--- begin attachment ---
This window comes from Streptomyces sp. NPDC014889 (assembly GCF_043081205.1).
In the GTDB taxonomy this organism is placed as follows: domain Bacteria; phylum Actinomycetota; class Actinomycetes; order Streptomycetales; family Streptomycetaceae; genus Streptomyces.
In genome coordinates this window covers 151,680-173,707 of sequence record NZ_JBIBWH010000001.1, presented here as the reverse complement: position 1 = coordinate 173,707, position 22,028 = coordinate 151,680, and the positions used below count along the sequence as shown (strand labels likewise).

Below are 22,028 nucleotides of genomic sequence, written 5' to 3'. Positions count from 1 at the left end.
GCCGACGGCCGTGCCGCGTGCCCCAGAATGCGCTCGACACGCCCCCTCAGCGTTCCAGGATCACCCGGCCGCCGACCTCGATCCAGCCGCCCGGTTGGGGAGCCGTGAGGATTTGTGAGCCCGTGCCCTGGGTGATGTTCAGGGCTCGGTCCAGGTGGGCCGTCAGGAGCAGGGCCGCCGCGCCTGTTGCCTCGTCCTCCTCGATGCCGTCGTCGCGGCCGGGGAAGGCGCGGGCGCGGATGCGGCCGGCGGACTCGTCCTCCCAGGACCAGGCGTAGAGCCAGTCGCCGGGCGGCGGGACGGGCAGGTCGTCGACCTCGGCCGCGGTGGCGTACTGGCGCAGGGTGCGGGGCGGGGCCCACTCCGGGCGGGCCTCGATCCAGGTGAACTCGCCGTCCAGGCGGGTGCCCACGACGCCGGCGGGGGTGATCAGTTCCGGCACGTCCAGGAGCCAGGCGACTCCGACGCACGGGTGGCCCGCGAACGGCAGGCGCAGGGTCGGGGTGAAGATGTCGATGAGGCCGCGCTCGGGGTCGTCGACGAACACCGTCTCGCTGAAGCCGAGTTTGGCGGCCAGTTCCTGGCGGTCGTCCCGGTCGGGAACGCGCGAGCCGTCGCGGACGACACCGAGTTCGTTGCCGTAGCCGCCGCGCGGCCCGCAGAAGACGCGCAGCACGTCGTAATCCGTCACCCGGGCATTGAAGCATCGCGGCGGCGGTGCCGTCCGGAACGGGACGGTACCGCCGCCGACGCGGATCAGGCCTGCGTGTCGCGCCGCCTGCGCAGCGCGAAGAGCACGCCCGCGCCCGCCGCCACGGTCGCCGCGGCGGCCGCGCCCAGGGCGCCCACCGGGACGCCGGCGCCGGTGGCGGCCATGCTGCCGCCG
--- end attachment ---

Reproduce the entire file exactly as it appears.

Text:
This window comes from Streptomyces sp. NPDC014889 (assembly GCF_043081205.1).
In the GTDB taxonomy this organism is placed as follows: domain Bacteria; phylum Actinomycetota; class Actinomycetes; order Streptomycetales; family Streptomycetaceae; genus Streptomyces.
In genome coordinates this window covers 151,680-173,707 of sequence record NZ_JBIBWH010000001.1, presented here as the reverse complement: position 1 = coordinate 173,707, position 22,028 = coordinate 151,680, and the positions used below count along the sequence as shown (strand labels likewise).

Below are 22,028 nucleotides of genomic sequence, written 5' to 3'. Positions count from 1 at the left end.
GCCGACGGCCGTGCCGCGTGCCCCAGAATGCGCTCGACACGCCCCCTCAGCGTTCCAGGATCACCCGGCCGCCGACCTCGATCCAGCCGCCCGGTTGGGGAGCCGTGAGGATTTGTGAGCCCGTGCCCTGGGTGATGTTCAGGGCTCGGTCCAGGTGGGCCGTCAGGAGCAGGGCCGCCGCGCCTGTTGCCTCGTCCTCCTCGATGCCGTCGTCGCGGCCGGGGAAGGCGCGGGCGCGGATGCGGCCGGCGGACTCGTCCTCCCAGGACCAGGCGTAGAGCCAGTCGCCGGGCGGCGGGACGGGCAGGTCGTCGACCTCGGCCGCGGTGGCGTACTGGCGCAGGGTGCGGGGCGGGGCCCACTCCGGGCGGGCCTCGATCCAGGTGAACTCGCCGTCCAGGCGGGTGCCCACGACGCCGGCGGGGGTGATCAGTTCCGGCACGTCCAGGAGCCAGGCGACTCCGACGCACGGGTGGCCCGCGAACGGCAGGCGCAGGGTCGGGGTGAAGATGTCGATGAGGCCGCGCTCGGGGTCGTCGACGAACACCGTCTCGCTGAAGCCGAGTTTGGCGGCCAGTTCCTGGCGGTCGTCCCGGTCGGGAACGCGCGAGCCGTCGCGGACGACACCGAGTTCGTTGCCGTAGCCGCCGCGCGGCCCGCAGAAGACGCGCAGCACGTCGTAATCCGTCACCCGGGCATTGAAGCATCGCGGCGGCGGTGCCGTCCGGAACGGGACGGTACCGCCGCCGACGCGGATCAGGCCTGCGTGTCGCGCCGCCTGCGCAGCGCGAAGAGCACGCCCGCGCCCGCCGCCACGGTCGCCGCGGCGGCCGCGCCCAGGGCGCCCACCGGGACGCCGGCGCCGGTGGCGGCCATGCTGCCGCCG